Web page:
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Paper work cannot be done outside by a foot patrol officer and only a very limited amount in a car.

 

 

I disagree.

 

Virtually all of my own work related paperwork (and there's a LOT of it in my job!) is done using a PDA or laptop over an encrypted mobile data network.

 

In these days of smartphones, iPads and tablet PC's - plus encrypted data, secure e-mail and digital signatures - there's little or no need for office based "paper" work anymore.

 

It reduces clerical errors and saves duplication of effort too. Different electronic forms can be linked so that data they have in common, such as customer name & address, engineer (in my case) name and employee number, date and time, etc. etc. are all automatically copied across from one to another rather than having to be written in seperately of multiple different pieces of paper.

 

The private sector have always had a strong incentive to reduce cost overheads, and they've been implementing such technologies just as fast as they've become available. If it saves money in an already pretty streamlined private sector, then the potential savings in a paper heavy public sector are huge.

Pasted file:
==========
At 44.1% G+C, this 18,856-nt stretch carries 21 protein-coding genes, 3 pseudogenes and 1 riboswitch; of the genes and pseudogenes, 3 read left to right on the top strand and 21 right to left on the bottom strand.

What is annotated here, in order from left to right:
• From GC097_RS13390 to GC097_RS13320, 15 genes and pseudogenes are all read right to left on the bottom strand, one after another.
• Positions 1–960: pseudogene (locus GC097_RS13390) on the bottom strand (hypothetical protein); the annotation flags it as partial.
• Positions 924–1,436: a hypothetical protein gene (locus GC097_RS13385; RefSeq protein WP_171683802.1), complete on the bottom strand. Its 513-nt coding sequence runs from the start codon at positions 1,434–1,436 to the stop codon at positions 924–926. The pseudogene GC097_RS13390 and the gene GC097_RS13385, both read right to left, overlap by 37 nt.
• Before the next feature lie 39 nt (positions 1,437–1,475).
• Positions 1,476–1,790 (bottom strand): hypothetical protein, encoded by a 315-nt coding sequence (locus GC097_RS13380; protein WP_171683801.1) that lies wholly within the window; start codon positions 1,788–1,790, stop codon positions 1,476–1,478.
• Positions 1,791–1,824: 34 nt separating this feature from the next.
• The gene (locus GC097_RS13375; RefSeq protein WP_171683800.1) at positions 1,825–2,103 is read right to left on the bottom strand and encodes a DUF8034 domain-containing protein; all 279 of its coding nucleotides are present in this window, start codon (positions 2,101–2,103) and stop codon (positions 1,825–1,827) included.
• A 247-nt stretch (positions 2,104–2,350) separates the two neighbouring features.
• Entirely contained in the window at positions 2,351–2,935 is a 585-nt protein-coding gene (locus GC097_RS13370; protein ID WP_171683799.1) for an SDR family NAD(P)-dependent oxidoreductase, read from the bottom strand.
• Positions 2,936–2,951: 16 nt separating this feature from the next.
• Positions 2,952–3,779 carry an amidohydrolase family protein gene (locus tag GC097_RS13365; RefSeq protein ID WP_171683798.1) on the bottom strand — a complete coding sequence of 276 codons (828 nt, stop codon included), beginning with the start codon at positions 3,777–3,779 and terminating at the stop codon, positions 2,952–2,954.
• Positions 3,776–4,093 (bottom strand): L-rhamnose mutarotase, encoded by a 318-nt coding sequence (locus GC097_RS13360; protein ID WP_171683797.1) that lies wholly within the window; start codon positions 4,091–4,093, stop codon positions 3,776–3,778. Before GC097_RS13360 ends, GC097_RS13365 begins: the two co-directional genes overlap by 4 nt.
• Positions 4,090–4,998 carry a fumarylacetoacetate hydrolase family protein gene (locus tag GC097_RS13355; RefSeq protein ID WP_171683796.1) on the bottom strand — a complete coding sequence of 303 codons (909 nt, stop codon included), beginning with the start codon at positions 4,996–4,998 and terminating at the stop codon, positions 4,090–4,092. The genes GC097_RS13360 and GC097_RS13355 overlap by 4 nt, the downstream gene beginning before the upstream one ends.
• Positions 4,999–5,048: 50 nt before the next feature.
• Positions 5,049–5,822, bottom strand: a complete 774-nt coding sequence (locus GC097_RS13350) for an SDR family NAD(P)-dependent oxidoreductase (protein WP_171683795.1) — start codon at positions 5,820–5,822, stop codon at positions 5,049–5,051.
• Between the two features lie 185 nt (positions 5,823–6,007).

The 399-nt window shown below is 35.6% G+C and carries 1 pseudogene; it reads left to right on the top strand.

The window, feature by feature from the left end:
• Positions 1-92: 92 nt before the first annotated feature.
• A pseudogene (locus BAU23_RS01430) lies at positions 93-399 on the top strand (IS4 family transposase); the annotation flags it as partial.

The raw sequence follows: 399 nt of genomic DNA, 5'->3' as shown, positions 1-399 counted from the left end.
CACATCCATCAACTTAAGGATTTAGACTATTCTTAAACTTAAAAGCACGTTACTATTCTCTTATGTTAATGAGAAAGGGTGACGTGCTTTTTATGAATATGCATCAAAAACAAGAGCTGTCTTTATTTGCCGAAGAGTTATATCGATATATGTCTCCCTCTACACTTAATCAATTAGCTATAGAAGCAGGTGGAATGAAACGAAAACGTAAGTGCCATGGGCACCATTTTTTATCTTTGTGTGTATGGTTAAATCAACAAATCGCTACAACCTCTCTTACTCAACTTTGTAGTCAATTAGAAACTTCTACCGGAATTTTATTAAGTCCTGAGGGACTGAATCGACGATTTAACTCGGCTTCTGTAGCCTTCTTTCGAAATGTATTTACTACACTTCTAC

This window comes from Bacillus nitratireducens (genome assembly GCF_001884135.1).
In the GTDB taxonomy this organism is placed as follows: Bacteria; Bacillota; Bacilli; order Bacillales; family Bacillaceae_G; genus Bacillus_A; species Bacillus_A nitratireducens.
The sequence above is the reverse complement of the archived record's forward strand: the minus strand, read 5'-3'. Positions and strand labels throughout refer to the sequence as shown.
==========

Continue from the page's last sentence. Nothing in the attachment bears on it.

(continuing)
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They do have something like a hand held pc, that saves them getting all the info by calling in at the office. It also helps them to ID people and see if they have form. Whether it cuts down on filling forms in in quadruplicate, I don't know.

 

Even the councillors now have super duper mobiles. far above their intelligence IMO. :wink:

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You could do limited paper work in a car, but then Robin Hood and his merry men could sneak past, God knows the foot officer carries at least twice as much equipment as the old bobby ever did. One of the reasons they don't look as smart these days.

 

As I said earlier there were only a few adaptable forms in the old borough days - nowadays they would have to lug a trailer round with them for all the stationery.

 

One of my pet maxims is never to tell people how to do their own job as they invariably know it better than the lay man. The police are a professional organisation despite what some people think They have departments and think tanks to consider efficiency and there will no shortage of advice from the government inspectors,and HM inspectors of constabulary, to try and ensure best practices.